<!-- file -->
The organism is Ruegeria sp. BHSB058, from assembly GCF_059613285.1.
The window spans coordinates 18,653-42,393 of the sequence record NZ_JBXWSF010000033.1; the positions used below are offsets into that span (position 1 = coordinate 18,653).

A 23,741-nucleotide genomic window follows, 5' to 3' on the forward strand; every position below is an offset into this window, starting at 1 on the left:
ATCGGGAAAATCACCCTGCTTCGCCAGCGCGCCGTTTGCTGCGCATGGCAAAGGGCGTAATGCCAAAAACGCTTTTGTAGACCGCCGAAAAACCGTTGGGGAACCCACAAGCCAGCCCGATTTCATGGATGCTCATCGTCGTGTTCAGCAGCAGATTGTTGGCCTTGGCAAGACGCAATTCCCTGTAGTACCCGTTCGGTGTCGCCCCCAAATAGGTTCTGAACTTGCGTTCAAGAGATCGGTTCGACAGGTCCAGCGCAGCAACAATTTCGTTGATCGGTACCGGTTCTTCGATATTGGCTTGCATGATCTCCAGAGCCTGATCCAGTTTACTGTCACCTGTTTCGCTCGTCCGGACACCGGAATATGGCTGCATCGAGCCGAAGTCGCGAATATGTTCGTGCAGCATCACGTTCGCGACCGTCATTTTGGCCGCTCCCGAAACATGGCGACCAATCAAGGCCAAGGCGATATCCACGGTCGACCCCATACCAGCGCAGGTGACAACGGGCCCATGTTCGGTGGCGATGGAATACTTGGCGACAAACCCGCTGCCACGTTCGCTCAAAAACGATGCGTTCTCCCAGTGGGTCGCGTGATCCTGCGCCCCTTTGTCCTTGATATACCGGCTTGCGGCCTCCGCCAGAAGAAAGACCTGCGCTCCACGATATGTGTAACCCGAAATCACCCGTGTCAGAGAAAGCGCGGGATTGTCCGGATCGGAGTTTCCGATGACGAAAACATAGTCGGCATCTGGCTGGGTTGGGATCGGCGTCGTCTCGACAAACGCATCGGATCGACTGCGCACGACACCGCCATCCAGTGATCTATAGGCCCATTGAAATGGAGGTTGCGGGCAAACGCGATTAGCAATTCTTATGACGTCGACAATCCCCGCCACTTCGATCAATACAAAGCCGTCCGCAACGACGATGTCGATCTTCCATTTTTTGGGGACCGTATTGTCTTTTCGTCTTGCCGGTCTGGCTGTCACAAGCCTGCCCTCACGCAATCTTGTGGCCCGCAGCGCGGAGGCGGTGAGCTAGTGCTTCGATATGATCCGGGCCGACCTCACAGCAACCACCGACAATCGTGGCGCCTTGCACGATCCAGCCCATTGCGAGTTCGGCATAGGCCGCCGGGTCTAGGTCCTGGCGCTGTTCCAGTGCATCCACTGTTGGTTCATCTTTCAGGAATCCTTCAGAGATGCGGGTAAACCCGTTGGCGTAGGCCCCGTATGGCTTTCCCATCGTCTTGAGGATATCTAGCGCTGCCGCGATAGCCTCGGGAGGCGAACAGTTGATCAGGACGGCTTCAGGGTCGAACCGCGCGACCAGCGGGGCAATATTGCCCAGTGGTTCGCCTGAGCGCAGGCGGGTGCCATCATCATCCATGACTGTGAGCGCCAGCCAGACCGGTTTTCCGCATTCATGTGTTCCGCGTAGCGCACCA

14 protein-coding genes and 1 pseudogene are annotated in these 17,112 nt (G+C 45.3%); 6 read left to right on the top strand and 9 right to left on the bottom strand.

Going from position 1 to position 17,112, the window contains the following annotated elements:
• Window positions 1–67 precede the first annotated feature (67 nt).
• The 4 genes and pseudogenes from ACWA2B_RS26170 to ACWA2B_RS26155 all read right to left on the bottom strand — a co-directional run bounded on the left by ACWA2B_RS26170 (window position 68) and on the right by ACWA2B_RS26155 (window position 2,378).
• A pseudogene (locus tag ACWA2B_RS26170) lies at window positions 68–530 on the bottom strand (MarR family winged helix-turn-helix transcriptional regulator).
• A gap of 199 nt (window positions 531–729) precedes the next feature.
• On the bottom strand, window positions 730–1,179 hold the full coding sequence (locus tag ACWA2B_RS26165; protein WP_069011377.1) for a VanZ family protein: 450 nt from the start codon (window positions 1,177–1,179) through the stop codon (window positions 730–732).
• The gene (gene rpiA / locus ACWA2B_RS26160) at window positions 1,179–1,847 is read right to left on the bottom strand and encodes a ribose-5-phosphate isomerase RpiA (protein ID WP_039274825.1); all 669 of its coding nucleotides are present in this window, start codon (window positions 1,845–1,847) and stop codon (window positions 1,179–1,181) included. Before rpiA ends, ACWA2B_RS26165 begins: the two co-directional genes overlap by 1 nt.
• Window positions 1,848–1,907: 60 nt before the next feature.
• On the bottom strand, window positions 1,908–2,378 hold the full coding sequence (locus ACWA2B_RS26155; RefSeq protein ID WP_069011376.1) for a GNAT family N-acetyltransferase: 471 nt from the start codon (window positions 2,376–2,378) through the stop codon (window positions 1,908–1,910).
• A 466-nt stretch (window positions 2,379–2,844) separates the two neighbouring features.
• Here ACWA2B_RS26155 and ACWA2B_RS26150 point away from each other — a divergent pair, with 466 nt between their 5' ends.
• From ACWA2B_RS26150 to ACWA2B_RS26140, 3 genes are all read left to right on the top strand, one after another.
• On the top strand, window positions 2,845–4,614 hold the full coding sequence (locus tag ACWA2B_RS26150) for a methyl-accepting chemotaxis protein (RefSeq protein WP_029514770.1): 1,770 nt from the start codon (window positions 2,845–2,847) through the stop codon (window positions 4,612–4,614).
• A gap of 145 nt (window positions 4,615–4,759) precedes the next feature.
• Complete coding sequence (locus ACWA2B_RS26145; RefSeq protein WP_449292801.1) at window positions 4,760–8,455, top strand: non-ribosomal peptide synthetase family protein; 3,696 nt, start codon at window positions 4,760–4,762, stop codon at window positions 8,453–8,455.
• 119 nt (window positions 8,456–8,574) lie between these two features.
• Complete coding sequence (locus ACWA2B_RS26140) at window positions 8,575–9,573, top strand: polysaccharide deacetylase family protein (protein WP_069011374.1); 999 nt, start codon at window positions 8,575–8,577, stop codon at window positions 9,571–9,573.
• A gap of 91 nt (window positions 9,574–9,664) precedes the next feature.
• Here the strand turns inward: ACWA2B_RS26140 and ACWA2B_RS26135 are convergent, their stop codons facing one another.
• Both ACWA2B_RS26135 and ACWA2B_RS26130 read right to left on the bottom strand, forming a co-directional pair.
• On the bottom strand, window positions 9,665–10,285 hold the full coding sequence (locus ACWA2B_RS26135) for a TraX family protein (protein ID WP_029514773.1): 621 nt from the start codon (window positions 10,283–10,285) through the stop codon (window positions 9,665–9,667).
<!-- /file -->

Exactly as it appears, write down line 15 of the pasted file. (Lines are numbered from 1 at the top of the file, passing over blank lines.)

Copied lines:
• A 466-nt stretch (window positions 2,379–2,844) separates the two neighbouring features.